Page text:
MC was in St. George’s Dixie Regional Medical Center for exactly 12 weeks and underwent 12 surgeries before being transported home to Oregon.  In Oregon there were more doctors, more surgeries, more physical therapy and mountains of medical forms.

Five months after the crash, MC reached the point where a fixator was removed from his foot.  And a few months later, May 2014, he underwent his 15th surgery—”de-bulking”—to remove the surplus transplanted muscle tissue from around his ankle.  There’s been a lot written on his path to recovery HERE (warning – graphic images).  The scope of this life-changing accident has been very challenging, but through it all MC remained mostly positive with the help of friends and family. There was also significant outreach from the motorcycle riding community especially the Shark Week III crew who deserves a big shout-out!

Today, a year later,  MC is mobile and self-sufficient.  For the most part, life is returning to a more normal pattern.  Those of us who know him, know that the year has been one of the hardest in MC’s life.  The medical decisions, the money worries and trying to smile every day and be grateful didn’t come easy.  It’s unclear if MC’s best motorcycle riding days are yet to come or if the risk-reward ratio tipped somewhere along the line.  Only he can answer that question.  In reality, it is possible for a motorcyclist to never go down. Ask around. You’ll be surprised how many motorcyclists have never actually been in an accident. Oh sure, they’ve had scary moments, war stories even. But, most have never been down in any kind of a serious way.

The dog days of summer are upon us, and I believe all MC really needs to think about is how much body hair does a guy have to remove from your face before golfing.

This blog post is to mark the 1-year anniversary and to provide a quick shout-out to all the folks who for the last 12 months provided prayers and positive vibes.  You’ve been awesome and we’re all grateful that MC is doing so well!

Photo’s taken by author and courtesy of MC.  Road map courtesy of UDOT.

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BMW - HP RACE Data Logger

BMW – HP RACE Data Logger

Data recorders, known as a black box are viewed by professional racers as a key method to becoming a better rider on the race track.

The device captures and the software allows riders to analyze motorcycle and riding data such as road speed, corner braking, engine speed, lean angles, throttle grip position, brake status front/rear, gear, longitudinal acceleration, banking position, engine temperature, GPS position and GPS speed, ABS control range, DTC (Dynamic Traction Control) control and a number of other critical pieces of data along with the actual layout of the race track.

Professional racers rely not just on gut instinct, but also on facts and figures. The data recorders act as a “virtual coach” and are precisely what helps pros further improve their riding style (line, braking and throttle points) or adjust their motorcycle to their personal riding style and adapt to the relevant race track and tires.  The data can be saved and subsequently read out onto a laptop and analyzed.  Even the riding line on the track can be displayed and reviewed in detail in conjunction with Google Maps using the data recorder software.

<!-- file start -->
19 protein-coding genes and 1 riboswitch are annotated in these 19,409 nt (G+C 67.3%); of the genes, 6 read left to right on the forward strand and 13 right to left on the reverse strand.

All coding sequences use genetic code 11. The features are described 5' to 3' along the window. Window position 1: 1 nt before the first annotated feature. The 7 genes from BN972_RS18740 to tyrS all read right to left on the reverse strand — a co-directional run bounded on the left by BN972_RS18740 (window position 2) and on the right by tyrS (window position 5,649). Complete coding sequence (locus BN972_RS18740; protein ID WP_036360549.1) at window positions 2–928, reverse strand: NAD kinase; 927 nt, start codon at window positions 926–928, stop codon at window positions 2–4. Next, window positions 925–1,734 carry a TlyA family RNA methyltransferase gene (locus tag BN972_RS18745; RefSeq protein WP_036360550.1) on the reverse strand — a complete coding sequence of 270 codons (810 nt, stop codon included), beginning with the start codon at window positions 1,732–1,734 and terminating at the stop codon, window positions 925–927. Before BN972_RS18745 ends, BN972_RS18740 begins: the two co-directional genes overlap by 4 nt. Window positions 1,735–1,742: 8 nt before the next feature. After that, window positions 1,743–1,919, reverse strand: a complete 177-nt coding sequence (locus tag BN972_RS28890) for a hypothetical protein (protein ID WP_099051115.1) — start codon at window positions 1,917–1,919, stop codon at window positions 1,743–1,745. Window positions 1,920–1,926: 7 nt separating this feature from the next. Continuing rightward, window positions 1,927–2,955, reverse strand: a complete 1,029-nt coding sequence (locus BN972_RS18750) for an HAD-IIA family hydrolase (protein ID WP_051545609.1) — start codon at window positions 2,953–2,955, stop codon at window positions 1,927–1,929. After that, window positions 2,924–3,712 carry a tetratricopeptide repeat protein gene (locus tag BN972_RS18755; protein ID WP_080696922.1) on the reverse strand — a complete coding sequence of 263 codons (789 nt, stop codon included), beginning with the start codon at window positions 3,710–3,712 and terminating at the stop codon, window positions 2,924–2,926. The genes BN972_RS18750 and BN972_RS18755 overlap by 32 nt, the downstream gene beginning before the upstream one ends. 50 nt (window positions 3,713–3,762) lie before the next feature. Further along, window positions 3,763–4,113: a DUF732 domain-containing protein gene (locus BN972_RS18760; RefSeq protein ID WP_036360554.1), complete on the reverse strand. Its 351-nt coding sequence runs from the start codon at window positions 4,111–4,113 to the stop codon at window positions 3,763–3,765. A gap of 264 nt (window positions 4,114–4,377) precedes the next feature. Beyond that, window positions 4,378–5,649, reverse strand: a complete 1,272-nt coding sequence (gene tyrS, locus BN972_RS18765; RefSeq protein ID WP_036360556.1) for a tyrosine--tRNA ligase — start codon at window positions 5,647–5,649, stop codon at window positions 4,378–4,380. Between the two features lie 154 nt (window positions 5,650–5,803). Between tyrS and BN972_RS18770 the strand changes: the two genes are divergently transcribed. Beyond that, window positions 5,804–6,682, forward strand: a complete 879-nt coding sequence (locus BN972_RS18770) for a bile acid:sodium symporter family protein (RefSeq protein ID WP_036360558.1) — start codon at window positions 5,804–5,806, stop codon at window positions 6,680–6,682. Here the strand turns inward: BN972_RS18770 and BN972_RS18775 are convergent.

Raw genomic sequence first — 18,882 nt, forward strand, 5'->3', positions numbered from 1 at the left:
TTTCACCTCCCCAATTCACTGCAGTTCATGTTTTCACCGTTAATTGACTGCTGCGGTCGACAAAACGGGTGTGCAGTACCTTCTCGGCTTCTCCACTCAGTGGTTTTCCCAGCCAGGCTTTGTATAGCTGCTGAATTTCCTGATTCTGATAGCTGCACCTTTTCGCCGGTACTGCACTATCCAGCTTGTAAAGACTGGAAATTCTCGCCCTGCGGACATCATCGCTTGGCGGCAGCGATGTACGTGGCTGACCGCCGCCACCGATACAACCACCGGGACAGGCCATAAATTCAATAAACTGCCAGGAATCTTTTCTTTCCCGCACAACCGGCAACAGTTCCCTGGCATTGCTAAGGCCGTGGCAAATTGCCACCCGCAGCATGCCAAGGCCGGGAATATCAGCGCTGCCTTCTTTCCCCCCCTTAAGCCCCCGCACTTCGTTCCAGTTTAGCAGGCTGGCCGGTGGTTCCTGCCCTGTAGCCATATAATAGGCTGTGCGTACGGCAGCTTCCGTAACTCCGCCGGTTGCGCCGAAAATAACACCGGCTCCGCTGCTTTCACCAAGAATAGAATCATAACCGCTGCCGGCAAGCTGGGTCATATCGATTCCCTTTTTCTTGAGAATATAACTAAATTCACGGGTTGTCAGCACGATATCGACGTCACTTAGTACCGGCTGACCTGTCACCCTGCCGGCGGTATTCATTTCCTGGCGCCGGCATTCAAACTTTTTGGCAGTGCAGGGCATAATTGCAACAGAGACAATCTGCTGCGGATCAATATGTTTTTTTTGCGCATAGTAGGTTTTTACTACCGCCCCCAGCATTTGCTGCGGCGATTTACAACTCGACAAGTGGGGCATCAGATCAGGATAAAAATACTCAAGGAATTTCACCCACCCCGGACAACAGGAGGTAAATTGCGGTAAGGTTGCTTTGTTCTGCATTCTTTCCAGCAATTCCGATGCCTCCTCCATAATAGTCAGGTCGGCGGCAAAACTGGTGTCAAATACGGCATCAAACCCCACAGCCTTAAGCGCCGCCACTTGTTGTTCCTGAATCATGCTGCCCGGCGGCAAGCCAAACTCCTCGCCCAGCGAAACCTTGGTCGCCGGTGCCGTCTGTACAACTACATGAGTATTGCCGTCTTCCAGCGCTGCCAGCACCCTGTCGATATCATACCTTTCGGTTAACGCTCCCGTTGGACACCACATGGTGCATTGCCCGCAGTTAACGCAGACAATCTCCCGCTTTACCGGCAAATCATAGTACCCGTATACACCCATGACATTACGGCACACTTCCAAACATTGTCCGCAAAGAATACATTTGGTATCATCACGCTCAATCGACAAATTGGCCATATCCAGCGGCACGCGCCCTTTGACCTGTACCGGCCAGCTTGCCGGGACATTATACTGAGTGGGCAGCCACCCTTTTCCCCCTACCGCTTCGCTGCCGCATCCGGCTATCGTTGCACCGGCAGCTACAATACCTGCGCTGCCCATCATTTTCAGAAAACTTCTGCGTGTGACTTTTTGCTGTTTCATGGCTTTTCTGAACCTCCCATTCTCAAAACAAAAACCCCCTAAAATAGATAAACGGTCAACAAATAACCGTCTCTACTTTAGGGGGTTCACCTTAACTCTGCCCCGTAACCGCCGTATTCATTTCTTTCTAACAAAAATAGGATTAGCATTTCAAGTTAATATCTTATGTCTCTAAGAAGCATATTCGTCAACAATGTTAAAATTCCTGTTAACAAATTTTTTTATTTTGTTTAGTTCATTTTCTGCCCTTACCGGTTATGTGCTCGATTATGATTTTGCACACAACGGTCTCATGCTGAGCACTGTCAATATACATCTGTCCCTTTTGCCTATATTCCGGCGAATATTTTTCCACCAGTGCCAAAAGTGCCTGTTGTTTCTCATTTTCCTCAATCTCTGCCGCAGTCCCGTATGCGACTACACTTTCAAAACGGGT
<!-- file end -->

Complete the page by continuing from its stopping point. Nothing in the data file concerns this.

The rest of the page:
But, what if your motorcycle insurer uses the data from a black box to increase your rates or have the ability to record data that can be used against you in a civil or criminal proceeding?

That would never happen, right?

Well, not so fast… currently, no federal law exists that clarifies the rights of vehicle owners to ownership of the recorded data.  The National Highway Traffic Safety Administration (NHTSA) has issued a Notice of Proposed Rulemaking requiring black boxes in all cars manufactured after Sept. 1, 2014. The NHTSA already has disclosure requirements, but U.S. Reps. Mike Capuano (D-Mass.) and Jim Sensenbrenner (R-Wis.) are introducing the Black Box Privacy Protection Act that will protect motorcyclists rights.

The bill will require dealers to prominently disclose to consumers if an event data recorder (“black box”) is installed in their motorcycle, the data collection capabilities of such a device, and how such data may be used. The bill clarifies that the owner of the motorcycle owns the data and it may not be accessed without the permission of the owner. Furthermore, the bill requires that manufacturers provide consumers with the option of controlling the recording function in future automobiles or motorcycles that are equipped with black boxes. In other words, the ability to turn the black box on or off.  This bill will give consumers an even greater choice and enhanced privacy protections.

If you’re concerned how the data from a black box will be used on your motorcycle, then I urge you to contact your state representative and ask them to support the federal legislation.  The American Motorcyclist Association (AMA) has made it easy to do so with a pre-populated email form letter HERE that automatically locates your state representative.

Easy enough and I hope you fill out the form and forward this to your motorcycling buddies.

Photo courtesy of BMW.

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Triumph-RecallSafety recalls are usually instigated by the National Highway Traffic Safety Administration (NHTSA) or the vehicle’s manufacturer. In either case, the manufacture must file a public report describing the recall and must attempt to notify owners of recalled vehicles or vehicle equipment.